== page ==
One example – it was against the law to tie a rope to your bucket at the well on the Sabbath, but it wasn’t against the law to tie a knot in your wife’s girdle on the Sabbath.  What do you do if you need water on the Sabbath?  Use your wife’s girdle to tie the bucket to the rope!

Chapter 1: Regulations Regarding Transfer

…A tailor shall not go out with his needle when it is nearly dark on Friday, lest he forget and go out (carrying it about with him) after dark …nor shall one search for vermin in his garments …

Chapter 3: Regulations Concerning stones, hearths, and ovens.

MISHNA II.: (Victuals) shall not be put either inside or on top of an oven that was heated with straw or with stubble; a firing-pot that was heated with straw or with stubble is (considered by the law) as a stone, but if it was heated with pressed poppy seed or with wood it is considered as an oven.

MISHNA III.: An egg shall not be put close to a boiler to get it settled, nor must it be wrapped in a hot cloth. R. Jose permits it; also it must not be put into hot sand or in the (hot) dust of the road that it be roasted (by the heat of the sun). It once happened that the inhabitants of Tiberias had laid a pipe of cold water through the arm of their hot springs. But the sages explained to them that on the Sabbath this water is considered like any other warmed on the Sabbath, and must not be used either for washing or drinking; and should this be done on a feast day, it is like water heated by fire, which may be used for drinking only, but not for washing.

MISHNA V.: Into a kettle, the hot water of which has been spilt out and which has been removed from the fire, cold water is not permitted to be poured, for the purpose of heating; but it is permitted to pour water into the kettle, or into a cup, for the purpose of making such water lukewarm.

Chapter 5: Regulations concerning what may and may not be worn by animals on the Sabbath

MISHNA I.: What gear may we let animals go about in and what not? The male camel in a bridle; the female cannel with a nose-ring; Lybian asses in a halter, and a horse in a collar.

Chapter 15:  Regulations concerning the tying and untying of knots

A woman may tie the slit of her tunic, the bands of her hood, the bands of her girdle, the straps of her shoes and sandals…R. Eliezer, the son of Jacob, says: “One may tie a rope in front of cattle, in order that they may not escape.” One may tie a bucket (over the well) with his girdle, but not with a rope.

Today in Israel life between Friday evening and Saturday evening is affected by the Sabbath laws.

It is considered against the Sabbath laws to turn on a light (considered to be “lighting a fire”) or press an elevator button.  Not to worry – lights are put on special Sabbath timers that turn them on and off.  Hotels have special “Sabbath Elevators” that will stop on every floor without you having to press a button.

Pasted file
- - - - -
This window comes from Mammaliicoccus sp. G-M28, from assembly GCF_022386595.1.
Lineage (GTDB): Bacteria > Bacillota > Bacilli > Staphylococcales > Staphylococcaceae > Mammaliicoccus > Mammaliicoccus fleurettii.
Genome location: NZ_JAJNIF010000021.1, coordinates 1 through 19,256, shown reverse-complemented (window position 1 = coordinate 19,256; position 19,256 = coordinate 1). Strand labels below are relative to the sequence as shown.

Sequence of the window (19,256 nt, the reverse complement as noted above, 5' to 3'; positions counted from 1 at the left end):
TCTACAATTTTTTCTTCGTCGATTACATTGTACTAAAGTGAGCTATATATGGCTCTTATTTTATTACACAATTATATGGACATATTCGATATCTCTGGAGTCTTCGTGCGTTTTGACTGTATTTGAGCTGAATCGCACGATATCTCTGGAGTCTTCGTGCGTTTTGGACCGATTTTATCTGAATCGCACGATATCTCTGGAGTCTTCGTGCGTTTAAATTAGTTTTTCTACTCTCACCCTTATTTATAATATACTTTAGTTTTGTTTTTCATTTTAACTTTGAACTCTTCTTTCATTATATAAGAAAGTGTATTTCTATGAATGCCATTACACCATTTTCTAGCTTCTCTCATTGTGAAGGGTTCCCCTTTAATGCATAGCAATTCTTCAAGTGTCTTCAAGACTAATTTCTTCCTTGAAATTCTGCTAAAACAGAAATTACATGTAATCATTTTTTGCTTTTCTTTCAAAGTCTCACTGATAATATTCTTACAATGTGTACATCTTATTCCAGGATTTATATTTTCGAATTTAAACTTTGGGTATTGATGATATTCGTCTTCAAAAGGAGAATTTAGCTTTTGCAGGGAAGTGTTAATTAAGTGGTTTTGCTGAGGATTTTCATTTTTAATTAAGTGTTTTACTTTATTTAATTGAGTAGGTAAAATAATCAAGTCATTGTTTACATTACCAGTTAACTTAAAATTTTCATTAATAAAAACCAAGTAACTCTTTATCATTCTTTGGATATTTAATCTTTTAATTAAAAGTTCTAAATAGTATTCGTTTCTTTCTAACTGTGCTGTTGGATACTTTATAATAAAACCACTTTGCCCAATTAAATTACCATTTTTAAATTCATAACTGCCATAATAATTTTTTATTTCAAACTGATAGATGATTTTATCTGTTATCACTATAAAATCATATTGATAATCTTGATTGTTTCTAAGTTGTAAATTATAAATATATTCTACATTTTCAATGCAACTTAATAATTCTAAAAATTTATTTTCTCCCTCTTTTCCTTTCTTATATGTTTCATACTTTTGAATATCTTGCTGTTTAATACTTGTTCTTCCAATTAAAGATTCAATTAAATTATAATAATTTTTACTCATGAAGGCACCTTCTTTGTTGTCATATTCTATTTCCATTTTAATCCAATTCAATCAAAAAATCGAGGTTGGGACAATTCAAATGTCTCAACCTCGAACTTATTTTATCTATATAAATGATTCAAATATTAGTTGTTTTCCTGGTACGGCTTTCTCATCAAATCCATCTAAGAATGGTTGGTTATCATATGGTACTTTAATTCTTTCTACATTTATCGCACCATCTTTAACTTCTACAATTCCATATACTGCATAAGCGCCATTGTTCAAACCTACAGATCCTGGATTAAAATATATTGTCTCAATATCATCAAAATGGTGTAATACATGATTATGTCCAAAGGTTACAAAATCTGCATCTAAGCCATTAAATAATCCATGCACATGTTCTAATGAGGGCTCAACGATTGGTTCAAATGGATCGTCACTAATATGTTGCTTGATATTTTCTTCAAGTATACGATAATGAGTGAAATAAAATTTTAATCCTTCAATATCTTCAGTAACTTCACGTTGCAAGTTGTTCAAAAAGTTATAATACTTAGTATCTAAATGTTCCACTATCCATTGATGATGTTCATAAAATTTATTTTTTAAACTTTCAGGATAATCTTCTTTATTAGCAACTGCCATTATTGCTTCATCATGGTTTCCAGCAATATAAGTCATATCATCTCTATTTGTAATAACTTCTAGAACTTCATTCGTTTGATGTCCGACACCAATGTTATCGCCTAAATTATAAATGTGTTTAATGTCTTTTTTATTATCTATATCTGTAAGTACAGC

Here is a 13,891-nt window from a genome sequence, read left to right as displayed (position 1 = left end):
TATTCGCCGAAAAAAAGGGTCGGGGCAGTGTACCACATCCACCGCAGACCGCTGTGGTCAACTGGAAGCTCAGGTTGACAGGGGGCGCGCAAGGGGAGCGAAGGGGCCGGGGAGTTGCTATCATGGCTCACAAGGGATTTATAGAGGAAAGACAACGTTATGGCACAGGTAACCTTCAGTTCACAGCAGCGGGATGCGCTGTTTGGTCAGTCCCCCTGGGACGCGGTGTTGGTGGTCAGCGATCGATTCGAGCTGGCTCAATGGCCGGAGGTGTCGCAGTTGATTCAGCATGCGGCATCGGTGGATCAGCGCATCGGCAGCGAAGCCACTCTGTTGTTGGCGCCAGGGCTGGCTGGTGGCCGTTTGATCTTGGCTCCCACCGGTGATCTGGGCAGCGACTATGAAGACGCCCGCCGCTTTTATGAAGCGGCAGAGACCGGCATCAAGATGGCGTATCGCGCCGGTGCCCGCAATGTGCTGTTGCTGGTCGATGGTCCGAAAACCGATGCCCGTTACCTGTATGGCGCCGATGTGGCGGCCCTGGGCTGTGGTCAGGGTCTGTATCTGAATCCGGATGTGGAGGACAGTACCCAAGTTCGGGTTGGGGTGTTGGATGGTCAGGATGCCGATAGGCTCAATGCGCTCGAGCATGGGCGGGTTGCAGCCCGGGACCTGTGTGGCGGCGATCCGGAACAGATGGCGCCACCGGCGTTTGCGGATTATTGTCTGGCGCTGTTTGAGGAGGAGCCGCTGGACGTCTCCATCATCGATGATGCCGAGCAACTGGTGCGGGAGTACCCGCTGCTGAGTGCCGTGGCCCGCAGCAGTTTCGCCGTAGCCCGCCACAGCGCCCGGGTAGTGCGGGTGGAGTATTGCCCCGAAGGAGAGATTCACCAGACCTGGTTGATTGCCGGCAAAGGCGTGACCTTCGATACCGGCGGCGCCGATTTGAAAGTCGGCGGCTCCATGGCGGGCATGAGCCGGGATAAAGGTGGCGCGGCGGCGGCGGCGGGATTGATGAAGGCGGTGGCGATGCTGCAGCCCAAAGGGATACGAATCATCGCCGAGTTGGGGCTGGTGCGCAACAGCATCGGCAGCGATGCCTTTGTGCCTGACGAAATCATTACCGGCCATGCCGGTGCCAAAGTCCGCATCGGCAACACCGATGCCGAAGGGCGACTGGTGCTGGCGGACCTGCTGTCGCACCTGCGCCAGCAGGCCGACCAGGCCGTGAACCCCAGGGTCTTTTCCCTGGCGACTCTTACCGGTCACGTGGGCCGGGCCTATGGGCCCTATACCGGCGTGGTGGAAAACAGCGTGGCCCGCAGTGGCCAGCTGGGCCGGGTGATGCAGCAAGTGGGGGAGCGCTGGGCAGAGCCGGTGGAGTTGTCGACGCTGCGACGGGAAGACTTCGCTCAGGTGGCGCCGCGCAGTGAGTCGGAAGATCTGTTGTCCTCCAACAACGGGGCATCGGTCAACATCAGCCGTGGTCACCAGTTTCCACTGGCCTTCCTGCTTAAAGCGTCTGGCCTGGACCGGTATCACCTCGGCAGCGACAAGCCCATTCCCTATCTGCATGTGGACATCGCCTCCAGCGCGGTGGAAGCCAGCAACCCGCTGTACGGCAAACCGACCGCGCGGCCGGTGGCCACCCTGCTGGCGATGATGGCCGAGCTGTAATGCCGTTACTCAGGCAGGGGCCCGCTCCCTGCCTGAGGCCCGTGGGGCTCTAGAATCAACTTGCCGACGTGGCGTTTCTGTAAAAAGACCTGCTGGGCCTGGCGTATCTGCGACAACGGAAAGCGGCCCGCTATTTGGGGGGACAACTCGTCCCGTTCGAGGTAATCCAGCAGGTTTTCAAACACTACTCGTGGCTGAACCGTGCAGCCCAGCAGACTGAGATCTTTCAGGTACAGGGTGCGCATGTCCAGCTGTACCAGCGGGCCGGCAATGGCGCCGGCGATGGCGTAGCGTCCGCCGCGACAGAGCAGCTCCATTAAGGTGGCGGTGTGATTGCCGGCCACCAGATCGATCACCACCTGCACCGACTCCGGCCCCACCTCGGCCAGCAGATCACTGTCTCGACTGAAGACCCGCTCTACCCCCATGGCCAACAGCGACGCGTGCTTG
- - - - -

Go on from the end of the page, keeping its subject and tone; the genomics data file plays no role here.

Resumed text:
Whenever Jesus is talking about the “traditions” of men, He is referring to the Mishna (which had not been written down yet in His day). Here’s what Jesus had to say about these “traditions”:

(Mark 7:9 NKJV) He said to them, “All too well you reject the commandment of God, that you may keep your tradition.

Jesus saw these traditions straying from the heart and intent of God.

Jesus never broke the Law of God, but He did break their traditions, and He did it intentionally.

And now another Sabbath has come, and Jesus is being watched very carefully.

:1 they watched Him closely paratereo (“alongside” + “to watch”) – to stand beside and watch, to watch assiduously, observe carefully

(NAS) they were watching Him closely

(NIV) he was being carefully watched

They weren’t just hanging out with Jesus, these guys came to this house to study Jesus, what He said, and what He did.

:2 And behold, there was a certain man before Him who had dropsy.

:2 dropsyhudropikos (“water” + “see”) – a term sometimes used for edema, an abnormal accumulation of body fluids.

Dr. Luke is giving us his diagnosis here.

Some part of this man’s body was swollen with fluid, whether it was a leg, an army, a hand, or some other body part.

:3 And Jesus, answering, spoke to the lawyers and Pharisees, saying, “Is it lawful to heal on the Sabbath?”

:3 the lawyers

lawyersnomikos – pertaining to the law, one learned in the law; in the NT an interpreter and teacher of the Mosaic law